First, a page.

Storage Performance: Slightly Faster Than USB 1.0?!
Though there's not a lot of user-accessible space on the Kindle Fire, it's a real pain to fill it up over USB.
|USB File Transfer2.8 GB H.264 encoded MP4 Movie
|Avg. Transfer Rate
|Amazon Kindle Fire (OS Level File Transfer)
|Apple iPad 2 (iTunes)
|Motorola Xoom (OS Level File Transfer)
The process is excruciatingly slow, with a top sequential speed somewhere around 2.7 MB/s. If you're moving small files, expect initial speeds around 1.2 MB/s. Meanwhile, other tablets that support USB 2.0 frequently hit average speeds above 10 MB/s.
Hardware isn't the problem. Amazon employs a Samsung 8 GB KLM8G2FEJA eMMC NAND package. You find the same product in competing tablets, like Acer's 8 GB A100. Motorola employs a 32 GB eMMC NAND chip from Toshiba with similar specs. And yet, transfers are much faster on the Xoom.
The zippy transfer rate on the iPad 2 in the table above shouldn't come as a surprise. Apple is the only major tablet manufacturer to use vanilla MLC NAND, which is found in the zippy SSDs we all know and love. But that also means the A5 contains extra logic to add block management and ECC.
Since Tegra 2 and OMAP lack the same circuitry as Apple's A5, nearly all Android-based tablets use a simpler storage implementation called eMMC, which embeds block management and ECC onto the NAND itself. The difference is highlighted in the slide above.
Since everything is managed at the NAND level, the operating system doesn't have to bother issuing commands like secure erase or TRIM. The MMC controller in the storage device handles all of that. However, this also means that eMMC NAND is blind to much of what the operating system is doing. The result is a significant amount of performance overhead.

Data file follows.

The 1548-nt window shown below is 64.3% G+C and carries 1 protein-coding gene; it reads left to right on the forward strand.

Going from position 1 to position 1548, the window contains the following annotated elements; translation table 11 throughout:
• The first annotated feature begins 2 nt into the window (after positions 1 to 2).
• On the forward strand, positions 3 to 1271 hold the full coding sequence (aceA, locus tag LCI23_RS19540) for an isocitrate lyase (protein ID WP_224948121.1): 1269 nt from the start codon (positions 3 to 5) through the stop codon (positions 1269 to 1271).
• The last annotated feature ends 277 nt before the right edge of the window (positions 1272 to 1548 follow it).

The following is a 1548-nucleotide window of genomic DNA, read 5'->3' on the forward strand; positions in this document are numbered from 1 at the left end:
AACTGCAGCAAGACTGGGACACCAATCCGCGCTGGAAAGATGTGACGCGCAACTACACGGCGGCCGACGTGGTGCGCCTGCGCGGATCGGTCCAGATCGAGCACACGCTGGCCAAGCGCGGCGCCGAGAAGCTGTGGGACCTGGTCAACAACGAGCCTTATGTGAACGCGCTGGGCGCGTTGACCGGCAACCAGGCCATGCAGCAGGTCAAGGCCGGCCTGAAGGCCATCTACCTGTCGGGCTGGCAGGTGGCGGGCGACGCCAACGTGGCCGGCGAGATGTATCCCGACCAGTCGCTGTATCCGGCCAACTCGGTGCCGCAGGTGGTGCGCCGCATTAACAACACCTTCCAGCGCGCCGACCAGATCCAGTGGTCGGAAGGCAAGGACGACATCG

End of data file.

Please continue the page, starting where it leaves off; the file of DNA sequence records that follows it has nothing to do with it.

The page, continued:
|Header Cell - Column 0
|Amazon Kindle Fire
|Apple iPad 2
|NAND Bus Speed
Of course, the difference between eMMC and regular NAND isn't limited to block management. The bus interface is also different. Whereas Toggle Mode 1.0 is limited to 133 MB/s, for instance, eMMC tops out at 104 MB/s. There's a new revision of eMMC that bumps speeds up to 200 MB/s, but it's currently too new and too expensive for tablet manufactures to implement.
It's not clear if there's a way to address the Kindle Fire's low transfer speeds through firmware. Other Android tablet vendors implement Microsoft's Media Transfer Protocol, whereas Amazon chooses the more generic USB Mass Storage Class (MSC) driver. That's good news for Mac users, since you don't need a special program to transfer files.
It's possible that the problem is with Amazon's USB MSC implementation. The only way to transfer files is to put the Fire in Mass Storage mode preventing you from using the tablet at the same time. However, it also suggests that Mass Storage mode is a hosted layer above the operating system.
RIM got around this issue with its Blackberry line by implementing a pass-through mode for transfers. It's likely that Amazon will have to do something similar in order to speed up USB performance. Currently, transferring files to your Kindle Fire over your home network using Astro (along with its SMB module) is likely faster than using USB.